Speaking Aug. 2 at the Buenos Aires Board of
Trade, celebrating the 158th anniversary of its founding,
Argentine President Cristina Fernandez once more slammed European
governments for killing their citizens through brutal austerity,
recalling her late husband Nestor Kirchner’s 2003 warning to the
UN General Assembly that “the dead can’t pay their debts.” He
explained there why the imposition of austerity would never bring
about a recovery in devastated Argentina, and stated he wouldn’t
place bankers’ interests before those of his own citizens.
“I have the feeling that Europe doesn’t understand this,”
Fernandez said. Look at Spain. “How can you have growth if people
lose their jobs, their wages are cut, their houses are or
auctioned off, and their benefits are taken away?” She reported
she’d read that 10% of Spain’s public sector jobs were being cut
along with 50,000 public hospital beds. {“You can’t sustain an
economy or a society under these conditions,”} she warned.
In Europe today, “what you have is an incredible speculative
crisis… something we know very well.” Argentina was “strangled”
by foreign debt, she said, debunking the idea that there has been
an “excessive amount of public spending” in Europe. What there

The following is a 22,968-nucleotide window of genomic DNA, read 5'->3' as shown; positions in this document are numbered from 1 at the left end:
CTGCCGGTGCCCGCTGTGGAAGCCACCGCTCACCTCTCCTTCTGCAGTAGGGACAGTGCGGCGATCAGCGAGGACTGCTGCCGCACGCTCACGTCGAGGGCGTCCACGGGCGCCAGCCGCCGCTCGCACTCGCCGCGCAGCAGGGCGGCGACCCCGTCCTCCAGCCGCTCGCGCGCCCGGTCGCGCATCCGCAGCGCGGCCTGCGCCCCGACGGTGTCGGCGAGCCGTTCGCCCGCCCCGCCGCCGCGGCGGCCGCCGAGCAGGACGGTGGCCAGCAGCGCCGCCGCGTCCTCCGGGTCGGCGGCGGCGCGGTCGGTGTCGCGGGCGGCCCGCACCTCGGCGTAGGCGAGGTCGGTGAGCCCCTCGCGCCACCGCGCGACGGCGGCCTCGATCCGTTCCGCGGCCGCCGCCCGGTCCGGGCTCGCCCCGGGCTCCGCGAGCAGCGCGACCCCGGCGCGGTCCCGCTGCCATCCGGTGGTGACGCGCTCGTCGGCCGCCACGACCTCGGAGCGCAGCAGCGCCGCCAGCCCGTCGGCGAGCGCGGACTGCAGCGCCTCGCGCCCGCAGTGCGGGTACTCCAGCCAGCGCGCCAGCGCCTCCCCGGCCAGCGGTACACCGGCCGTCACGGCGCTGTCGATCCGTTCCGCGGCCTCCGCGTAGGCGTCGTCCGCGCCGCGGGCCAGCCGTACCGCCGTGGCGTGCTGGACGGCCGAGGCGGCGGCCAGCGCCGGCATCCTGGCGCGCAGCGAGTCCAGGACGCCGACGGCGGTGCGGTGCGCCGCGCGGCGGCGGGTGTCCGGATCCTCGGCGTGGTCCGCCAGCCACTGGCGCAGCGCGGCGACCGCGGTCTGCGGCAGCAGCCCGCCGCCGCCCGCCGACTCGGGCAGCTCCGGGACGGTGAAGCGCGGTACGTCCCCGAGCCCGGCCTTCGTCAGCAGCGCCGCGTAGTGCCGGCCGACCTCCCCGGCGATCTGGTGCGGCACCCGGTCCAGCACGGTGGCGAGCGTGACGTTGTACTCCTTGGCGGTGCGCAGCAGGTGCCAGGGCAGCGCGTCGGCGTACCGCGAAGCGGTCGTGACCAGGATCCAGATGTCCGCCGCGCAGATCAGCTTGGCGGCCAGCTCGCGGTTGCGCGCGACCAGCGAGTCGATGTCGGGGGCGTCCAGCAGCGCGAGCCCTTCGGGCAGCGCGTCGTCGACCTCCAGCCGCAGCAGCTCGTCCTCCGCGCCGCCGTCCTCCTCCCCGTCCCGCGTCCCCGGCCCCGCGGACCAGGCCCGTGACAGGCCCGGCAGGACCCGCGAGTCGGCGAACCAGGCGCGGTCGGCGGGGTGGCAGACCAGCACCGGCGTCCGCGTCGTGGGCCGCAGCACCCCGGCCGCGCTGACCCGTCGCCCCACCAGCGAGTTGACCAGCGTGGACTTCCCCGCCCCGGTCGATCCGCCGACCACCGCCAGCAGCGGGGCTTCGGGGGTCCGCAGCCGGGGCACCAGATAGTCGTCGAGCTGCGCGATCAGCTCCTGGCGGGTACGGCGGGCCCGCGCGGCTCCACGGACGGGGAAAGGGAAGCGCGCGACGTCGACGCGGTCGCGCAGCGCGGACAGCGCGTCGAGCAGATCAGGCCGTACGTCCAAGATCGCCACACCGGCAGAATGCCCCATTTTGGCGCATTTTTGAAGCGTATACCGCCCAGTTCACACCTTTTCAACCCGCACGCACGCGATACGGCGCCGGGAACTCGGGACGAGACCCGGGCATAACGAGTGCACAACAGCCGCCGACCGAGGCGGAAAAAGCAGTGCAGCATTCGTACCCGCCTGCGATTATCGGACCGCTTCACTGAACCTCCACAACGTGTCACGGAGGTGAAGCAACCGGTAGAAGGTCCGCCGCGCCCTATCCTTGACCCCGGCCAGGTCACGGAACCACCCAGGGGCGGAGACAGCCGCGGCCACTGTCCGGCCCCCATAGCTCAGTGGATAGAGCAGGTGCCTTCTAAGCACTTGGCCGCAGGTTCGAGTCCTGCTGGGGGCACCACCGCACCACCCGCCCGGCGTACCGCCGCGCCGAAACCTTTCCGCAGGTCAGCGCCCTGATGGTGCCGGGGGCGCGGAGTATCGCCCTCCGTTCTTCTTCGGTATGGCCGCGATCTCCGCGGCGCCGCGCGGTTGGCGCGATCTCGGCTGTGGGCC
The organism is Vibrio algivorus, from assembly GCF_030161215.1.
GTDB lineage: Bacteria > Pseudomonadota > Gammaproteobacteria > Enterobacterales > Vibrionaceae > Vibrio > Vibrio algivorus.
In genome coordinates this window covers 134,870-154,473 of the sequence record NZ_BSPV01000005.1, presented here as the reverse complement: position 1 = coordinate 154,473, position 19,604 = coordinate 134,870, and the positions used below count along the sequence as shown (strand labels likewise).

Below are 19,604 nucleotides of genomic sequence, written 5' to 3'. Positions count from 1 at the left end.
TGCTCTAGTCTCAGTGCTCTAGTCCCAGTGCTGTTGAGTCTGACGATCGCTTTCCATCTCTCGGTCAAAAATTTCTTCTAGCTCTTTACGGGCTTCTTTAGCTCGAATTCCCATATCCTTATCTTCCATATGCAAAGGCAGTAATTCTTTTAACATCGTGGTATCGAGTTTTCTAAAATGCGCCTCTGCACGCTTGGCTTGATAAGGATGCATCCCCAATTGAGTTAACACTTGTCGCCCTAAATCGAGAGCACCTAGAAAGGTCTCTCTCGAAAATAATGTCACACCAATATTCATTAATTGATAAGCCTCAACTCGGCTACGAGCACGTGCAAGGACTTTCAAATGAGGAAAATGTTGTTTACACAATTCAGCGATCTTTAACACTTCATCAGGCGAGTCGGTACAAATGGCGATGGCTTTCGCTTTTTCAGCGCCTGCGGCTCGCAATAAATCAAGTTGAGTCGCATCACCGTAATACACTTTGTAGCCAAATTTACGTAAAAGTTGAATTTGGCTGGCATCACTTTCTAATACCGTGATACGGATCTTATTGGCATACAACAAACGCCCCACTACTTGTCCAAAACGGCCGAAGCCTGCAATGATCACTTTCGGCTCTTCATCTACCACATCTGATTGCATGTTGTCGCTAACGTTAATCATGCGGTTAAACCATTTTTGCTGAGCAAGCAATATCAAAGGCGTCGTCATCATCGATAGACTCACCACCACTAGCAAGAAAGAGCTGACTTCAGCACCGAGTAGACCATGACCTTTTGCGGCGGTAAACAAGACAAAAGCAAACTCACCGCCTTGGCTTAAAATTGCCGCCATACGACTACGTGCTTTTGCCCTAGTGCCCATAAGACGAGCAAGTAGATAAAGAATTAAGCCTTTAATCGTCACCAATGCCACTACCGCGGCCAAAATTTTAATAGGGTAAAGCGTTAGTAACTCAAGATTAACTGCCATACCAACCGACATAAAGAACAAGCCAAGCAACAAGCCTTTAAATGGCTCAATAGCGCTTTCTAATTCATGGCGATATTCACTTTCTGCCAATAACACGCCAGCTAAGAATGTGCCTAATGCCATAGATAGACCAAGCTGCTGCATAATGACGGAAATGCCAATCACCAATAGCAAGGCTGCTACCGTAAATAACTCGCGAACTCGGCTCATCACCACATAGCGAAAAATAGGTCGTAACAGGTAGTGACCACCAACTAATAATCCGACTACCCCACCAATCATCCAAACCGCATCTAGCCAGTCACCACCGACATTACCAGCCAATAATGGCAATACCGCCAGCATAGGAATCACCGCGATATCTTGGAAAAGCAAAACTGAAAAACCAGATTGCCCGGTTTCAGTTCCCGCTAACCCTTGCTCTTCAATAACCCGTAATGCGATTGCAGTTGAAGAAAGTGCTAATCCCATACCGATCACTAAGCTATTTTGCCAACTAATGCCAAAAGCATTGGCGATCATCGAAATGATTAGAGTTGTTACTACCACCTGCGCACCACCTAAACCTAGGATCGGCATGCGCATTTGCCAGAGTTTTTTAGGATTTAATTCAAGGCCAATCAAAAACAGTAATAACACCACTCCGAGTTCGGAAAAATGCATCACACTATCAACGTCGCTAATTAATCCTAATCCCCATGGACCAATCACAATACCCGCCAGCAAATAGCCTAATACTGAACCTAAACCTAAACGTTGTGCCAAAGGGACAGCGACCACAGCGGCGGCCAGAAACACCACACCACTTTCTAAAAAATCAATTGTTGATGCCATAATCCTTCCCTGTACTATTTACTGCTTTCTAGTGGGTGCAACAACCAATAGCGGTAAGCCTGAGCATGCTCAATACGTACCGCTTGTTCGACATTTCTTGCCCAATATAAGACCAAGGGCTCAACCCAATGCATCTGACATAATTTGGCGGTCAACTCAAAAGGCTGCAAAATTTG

has been, she said, is a bailout of the banks, such as Spain’s
Bankia run by former IMF director Rodrigo Rato, “who used to
lecture us” on economic policy, yet his bank had to be bailed out
to the tune of 230 bn. euros. “There has been an incredible
bailout of the banks, so they can pull out of their difficult
positions” in the Southern European nations, yet these “are the
same banks that lent” to those countries!
This, she said, is exactly “like Argentina in 2001” when
foreign financial predators imposed “mega-swaps” and bailouts
with usurious conditions, and promised this would protect the
country with protective “armor” against crisis. Right up to the
moment the nation imploded, financiers proclaimed that the
economy was really “solid.” It was a fraud, Cristina said, and
Argentines were the victims.
The President spoke one day before her government paid $2.3
bn. to holders of the Boden-2012 bonds, for funds frozen in the
“corralito” (little corral) imposed in 2001 by lunatic finance
Minister Domingo Cavallo. She used the occasion to document how
foreign debt, beginning with the infamous Baring Brothers’ loan
of 1811, was used to loot the country, providing details on the
“bankers’ arithmetic” by which Argentina kept paying and paying,
but always owed more, while the bankers’ made a killing.

This entry was posted in Austerity & Bank Bailouts, Glass Steagall and tagged , , , , , , , , , , , . Bookmark the permalink.


  1. Mila says:

    You earned my love and respect by calling Cavallo a ‘lunatic finance Minister’.
    Cheers to you! This posts is great!

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